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International Edition Winners 2012: Romania, Grade 5-6, Target 2

International Edition Winners 2012: Romania, Grade 5-6, Target 2


Stefan Scarlantescu
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Saturn's F ring
Target 2, Saturn's F ring
Stefan Scarlatescu, Vlad Francu

Liceul Teoretic National
Bucharest

Teacher: Ioana Stoica


"The Master's most precious Ring

Although the best telescopes on Earth show three nested main rings about Saturn, we now know that the ring system is a breathtaking collection of thousands of ringlets. They are not solid but rather are made up of countless unconnected particles, ranging in size from nearly invisible dust to icebergs the size of a house. The spacing and width of the ringlets are orchestrated by gravitational tugs from a retinue of orbiting moons and moonlets, some near ring edges but most far beyond the outermost main rings. Instruments tell us that the rings contain water ice, which may cover rocky particles.

There are ghostly "spokes" in the rings that flicker on and off. What causes them? Scientists believe they may be electrically charged particles, but we do not really know. Where do the subtle colors in Saturn's rings come from? We cannot say; the Cassini mission may well provide the answer. And what is the origin of the rings themselves? One theory is that they are the shattered debris of moons broken apart by repeated meteorite impacts. Another theory is that the rings are leftover material that never formed into larger bodies when Saturn and its moons condensed. Scientists believe that Saturn's ring system may even serve as a partial model for the disc of gas and dust from which all the planets formed about the early Sun. The Cassini mission will undoubtedly give us important clues.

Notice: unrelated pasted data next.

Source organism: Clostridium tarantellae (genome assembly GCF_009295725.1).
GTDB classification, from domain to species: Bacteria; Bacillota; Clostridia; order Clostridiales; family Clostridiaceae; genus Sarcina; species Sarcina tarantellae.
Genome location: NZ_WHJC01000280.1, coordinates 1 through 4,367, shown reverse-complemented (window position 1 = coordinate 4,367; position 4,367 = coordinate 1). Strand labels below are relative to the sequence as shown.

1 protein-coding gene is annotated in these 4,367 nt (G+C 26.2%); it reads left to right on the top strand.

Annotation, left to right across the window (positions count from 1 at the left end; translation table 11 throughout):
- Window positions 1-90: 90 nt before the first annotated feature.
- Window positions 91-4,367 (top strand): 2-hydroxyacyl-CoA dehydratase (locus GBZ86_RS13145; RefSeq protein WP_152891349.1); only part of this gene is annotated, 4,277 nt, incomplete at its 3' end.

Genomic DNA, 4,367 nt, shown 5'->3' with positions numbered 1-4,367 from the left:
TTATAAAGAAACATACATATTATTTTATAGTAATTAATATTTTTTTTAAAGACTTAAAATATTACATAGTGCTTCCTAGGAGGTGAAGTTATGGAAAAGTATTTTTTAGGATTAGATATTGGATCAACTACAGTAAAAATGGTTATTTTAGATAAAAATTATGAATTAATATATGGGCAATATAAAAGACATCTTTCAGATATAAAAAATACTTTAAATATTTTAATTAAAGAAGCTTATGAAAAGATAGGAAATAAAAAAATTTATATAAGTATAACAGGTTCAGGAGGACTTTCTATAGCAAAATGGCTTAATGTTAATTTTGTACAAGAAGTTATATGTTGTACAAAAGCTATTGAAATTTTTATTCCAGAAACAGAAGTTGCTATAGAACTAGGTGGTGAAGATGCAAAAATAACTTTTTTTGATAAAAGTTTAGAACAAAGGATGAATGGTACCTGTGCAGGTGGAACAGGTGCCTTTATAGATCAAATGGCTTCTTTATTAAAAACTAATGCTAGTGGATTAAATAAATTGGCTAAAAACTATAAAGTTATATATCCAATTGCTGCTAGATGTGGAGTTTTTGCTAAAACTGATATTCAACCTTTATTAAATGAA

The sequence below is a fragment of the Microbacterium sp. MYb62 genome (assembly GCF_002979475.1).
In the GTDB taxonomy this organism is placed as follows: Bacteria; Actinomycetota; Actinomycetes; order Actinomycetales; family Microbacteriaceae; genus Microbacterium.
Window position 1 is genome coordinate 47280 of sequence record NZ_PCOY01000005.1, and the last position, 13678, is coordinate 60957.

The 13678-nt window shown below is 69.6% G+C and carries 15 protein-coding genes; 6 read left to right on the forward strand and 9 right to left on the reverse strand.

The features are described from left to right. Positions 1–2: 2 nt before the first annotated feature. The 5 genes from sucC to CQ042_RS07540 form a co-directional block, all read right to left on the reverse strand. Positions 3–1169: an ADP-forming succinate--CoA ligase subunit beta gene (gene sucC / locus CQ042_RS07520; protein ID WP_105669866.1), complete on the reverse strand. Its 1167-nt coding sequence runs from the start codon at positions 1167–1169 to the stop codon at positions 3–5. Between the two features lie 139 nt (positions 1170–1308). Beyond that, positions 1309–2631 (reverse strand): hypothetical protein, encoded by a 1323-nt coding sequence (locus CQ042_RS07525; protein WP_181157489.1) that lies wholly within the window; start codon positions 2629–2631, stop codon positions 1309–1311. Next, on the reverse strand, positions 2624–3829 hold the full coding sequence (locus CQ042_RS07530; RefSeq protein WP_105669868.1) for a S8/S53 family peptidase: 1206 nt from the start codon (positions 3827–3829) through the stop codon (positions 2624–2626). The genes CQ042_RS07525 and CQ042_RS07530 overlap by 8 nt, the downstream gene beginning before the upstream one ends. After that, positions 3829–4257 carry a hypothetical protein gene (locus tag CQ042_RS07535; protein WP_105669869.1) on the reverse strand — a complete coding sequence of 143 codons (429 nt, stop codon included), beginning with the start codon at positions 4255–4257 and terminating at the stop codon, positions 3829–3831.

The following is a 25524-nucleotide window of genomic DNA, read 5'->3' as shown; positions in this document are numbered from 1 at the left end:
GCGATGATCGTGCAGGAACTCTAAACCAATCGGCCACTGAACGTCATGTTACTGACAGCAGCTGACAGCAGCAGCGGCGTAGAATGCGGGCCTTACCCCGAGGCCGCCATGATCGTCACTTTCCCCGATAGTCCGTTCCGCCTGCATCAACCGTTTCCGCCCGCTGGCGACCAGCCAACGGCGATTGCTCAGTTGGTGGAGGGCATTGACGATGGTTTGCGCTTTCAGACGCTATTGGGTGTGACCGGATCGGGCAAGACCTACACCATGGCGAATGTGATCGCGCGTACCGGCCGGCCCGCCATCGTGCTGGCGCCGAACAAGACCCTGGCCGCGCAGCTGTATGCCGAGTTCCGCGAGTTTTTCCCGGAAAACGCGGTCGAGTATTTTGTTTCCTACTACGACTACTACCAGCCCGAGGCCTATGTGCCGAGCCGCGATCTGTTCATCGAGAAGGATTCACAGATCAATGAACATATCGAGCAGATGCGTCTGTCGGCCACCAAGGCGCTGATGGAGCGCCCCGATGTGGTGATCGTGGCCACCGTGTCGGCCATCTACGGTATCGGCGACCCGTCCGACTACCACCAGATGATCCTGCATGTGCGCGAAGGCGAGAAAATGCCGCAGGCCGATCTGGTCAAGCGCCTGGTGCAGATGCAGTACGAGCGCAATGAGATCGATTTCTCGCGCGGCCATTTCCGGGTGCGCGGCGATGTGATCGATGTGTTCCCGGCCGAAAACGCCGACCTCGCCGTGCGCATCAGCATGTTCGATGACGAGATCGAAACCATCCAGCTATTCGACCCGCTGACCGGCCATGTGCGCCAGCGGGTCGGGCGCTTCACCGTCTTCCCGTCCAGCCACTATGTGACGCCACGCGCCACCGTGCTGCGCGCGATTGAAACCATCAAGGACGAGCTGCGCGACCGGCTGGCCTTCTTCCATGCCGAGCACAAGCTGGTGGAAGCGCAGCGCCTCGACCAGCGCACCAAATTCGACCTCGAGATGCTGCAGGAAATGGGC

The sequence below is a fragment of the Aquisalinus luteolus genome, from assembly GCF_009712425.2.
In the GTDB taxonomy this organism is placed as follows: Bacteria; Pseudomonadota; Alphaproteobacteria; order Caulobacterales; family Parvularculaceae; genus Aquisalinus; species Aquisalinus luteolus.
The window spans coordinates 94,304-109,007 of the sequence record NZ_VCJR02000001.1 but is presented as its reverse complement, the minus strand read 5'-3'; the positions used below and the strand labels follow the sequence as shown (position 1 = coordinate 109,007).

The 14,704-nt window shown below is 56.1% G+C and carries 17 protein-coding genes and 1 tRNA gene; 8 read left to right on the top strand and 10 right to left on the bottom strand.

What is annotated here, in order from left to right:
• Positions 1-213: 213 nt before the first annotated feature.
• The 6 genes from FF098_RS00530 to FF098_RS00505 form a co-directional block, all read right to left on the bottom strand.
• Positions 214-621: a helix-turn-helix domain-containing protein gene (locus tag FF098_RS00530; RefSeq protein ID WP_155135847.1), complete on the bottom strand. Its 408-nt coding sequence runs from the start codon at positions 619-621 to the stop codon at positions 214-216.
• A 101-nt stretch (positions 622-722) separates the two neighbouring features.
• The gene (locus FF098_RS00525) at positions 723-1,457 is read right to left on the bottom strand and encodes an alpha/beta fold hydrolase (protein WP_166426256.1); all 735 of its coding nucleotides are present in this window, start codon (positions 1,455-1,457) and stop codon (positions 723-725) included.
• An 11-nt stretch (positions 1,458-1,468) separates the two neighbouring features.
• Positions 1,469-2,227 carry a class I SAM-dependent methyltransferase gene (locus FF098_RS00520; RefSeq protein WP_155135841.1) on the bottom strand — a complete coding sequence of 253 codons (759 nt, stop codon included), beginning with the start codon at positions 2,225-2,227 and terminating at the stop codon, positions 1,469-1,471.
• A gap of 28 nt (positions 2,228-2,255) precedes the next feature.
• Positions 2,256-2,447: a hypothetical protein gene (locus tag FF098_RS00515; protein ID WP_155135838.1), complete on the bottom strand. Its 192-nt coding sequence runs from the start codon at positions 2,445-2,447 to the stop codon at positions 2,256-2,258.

It's important to study because:

• We've got to know that if it's any lives form in the ring F because it's made of ice, and in future we maybe in a closer future we will go on the ring F or on Saturn.

• Mini-jets: scientists are calling the trails in the F ring "mini-jets." The objects traveled in packs, creating mini-jets that looked very exotic. These small objects appear to collide with the F ring at gentle speeds about 2 meters per second. The collisions drag glittering ice particles out of the F ring with them, leaving a trail of 40-180 kilometers long.
Cassini scientists combed more images and found a lot of examples of these rogues during the seven years Cassini has been at Saturn.

Scientists believe that F ring region is like a bustling zoo of objects from a half-mile in size to moons like Prometheus a hundred miles in size, creating a spectacular show.

We thing that it's important to study Saturn and everything about it, including the weirdest F ring, with the help of the Cassini and the scientists for the future if when will be too many people on the Earth we are gone a move to the other planets for heaving a better life and a better know about the Saturn and the moons."